Shaky Confidence Thanks to James Dashner’s Eye-Opening Article

I completed my final edit/proofread on Monday, February 22. Now the 116,500 word novel is in the capable hands of my mother. While she isn’t a trained editor, she has an eye for mistakes and has been an invaluable helper over the course of my writing process. Not only did she help me hash out ideas for the novel, but this will be her third (or fourth…I may have lost count) read through. How she still enjoys it is beyond me.

I was feeling quite confident with the completeness of my book, and the fact that I was able to cut out 22,000 words. That is, until I picked up a book called the 13th Reality by James Dashner. I had read his novel The Maze Runner which I really enjoyed. So I decided to try his earlier work. And after about a chapter I realized that his writing style sounds a lot like my own. A lot of his phrases, word choices and character voices were the same as mine. So I googled his literary agent, thinking that if they enjoyed his 13th Reality series, they’d enjoy novel too. But I came across an article that pretty  much knocked the wind out of me.

It was written by James Dashner himself, entitled “7 Things I’ve Learned So Far.” And most of the things he mentions in this article are issues that I’ve already noticed about my own writing. The first point that struck home was his mention of characters. He says that in his early work, all his characters were the same person. All were him in disguise. And I’ve worried about that with my own writing. My secondary characters are all drastically different one or two-dimensional characters. But my four protagonists are the problem. They all have different interests, fears and motivations, but I feel that they’re all a part of me. And I’m sure that would be just fine as long as readers don’t pick up on that.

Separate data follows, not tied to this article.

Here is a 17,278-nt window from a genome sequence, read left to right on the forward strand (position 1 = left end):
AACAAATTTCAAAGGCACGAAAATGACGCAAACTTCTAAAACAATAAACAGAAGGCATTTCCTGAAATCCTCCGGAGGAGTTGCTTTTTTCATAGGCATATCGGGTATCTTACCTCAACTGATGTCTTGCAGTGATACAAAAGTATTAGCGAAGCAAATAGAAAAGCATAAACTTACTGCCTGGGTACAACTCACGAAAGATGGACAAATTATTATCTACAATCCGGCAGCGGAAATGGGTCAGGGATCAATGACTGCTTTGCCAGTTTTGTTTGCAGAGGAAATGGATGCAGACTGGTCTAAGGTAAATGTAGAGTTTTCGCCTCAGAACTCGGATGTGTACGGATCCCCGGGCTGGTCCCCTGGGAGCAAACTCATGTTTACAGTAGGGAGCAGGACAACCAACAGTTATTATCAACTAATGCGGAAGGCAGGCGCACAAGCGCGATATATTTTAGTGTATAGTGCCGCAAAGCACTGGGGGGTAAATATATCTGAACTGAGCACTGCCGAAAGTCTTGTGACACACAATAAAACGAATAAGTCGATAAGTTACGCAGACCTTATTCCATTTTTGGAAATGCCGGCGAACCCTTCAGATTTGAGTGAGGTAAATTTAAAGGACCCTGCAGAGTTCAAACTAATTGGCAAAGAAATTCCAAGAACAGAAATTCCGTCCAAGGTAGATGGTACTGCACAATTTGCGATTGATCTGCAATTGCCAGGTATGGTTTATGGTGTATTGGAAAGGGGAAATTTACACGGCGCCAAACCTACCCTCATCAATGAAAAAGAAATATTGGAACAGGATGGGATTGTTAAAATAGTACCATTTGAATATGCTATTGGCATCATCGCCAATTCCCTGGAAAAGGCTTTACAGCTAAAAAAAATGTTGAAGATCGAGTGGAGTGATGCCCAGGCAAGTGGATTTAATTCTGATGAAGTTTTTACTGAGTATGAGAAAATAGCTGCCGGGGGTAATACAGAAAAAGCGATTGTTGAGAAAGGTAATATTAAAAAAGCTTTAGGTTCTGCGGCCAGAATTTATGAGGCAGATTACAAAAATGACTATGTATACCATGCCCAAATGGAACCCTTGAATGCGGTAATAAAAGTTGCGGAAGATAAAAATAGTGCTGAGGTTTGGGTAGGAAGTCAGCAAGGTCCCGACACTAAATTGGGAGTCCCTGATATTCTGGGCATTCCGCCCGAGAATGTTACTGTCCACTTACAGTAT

The next point that stood out was when he said his previous works were written in the style of a quick bedtime story. “This happened, then this happened” and so on. While I have tried to have more patience with my plots by adding more internal thoughts and emotions, I find that I often run out of words to describe what they’re feeling. If the my novel were written in first person, the internal dialogue would be much simpler for me. But I chose to go third person. And because there are four main characters (meaning four different perspectives), it really needs to be from third person.

Last he talks about heros and villains being more than two-dimensional. This is a lot harder than I ever expected it to be. Probably harder than anything I’ve had to learn. I read so much, and experienced so many three-dimensional heros and villains, yet its hard to translate that into my own writing. My original plan was to make my villain purely evil. But Dashner makes a good point about giving them strengths and weaknesses just like the hero. Readers need to experience hate and  love (or at leasy pity) for villains. The best example I can think of (and James Dashner mentions him in his article) is Severus Snape. Now that’s a guy that I went back and forth between love and hate 100 times.  Is he good? Is he bad? Good? Definitely bad. But maybe good? No, he killed Dumbledore. He’s as bad as they come. But he had to because of that binding oath thing. Would he have done it otherwise? All those questions rolled through my head in just one Harry Potter book. Maybe in one chapter. That is what I call a good villain. So now I’m rethinking my own villain and sub-villains.

Even though I’ve read these pieces of advice before, I’ve never taken them seriously. It’s because of Dashner’s firsthand experience, and the fact that he is still in his first few years of publishing, that I will take his advice to heart. And I hope that all the other aspiring writers who read this will do the same.


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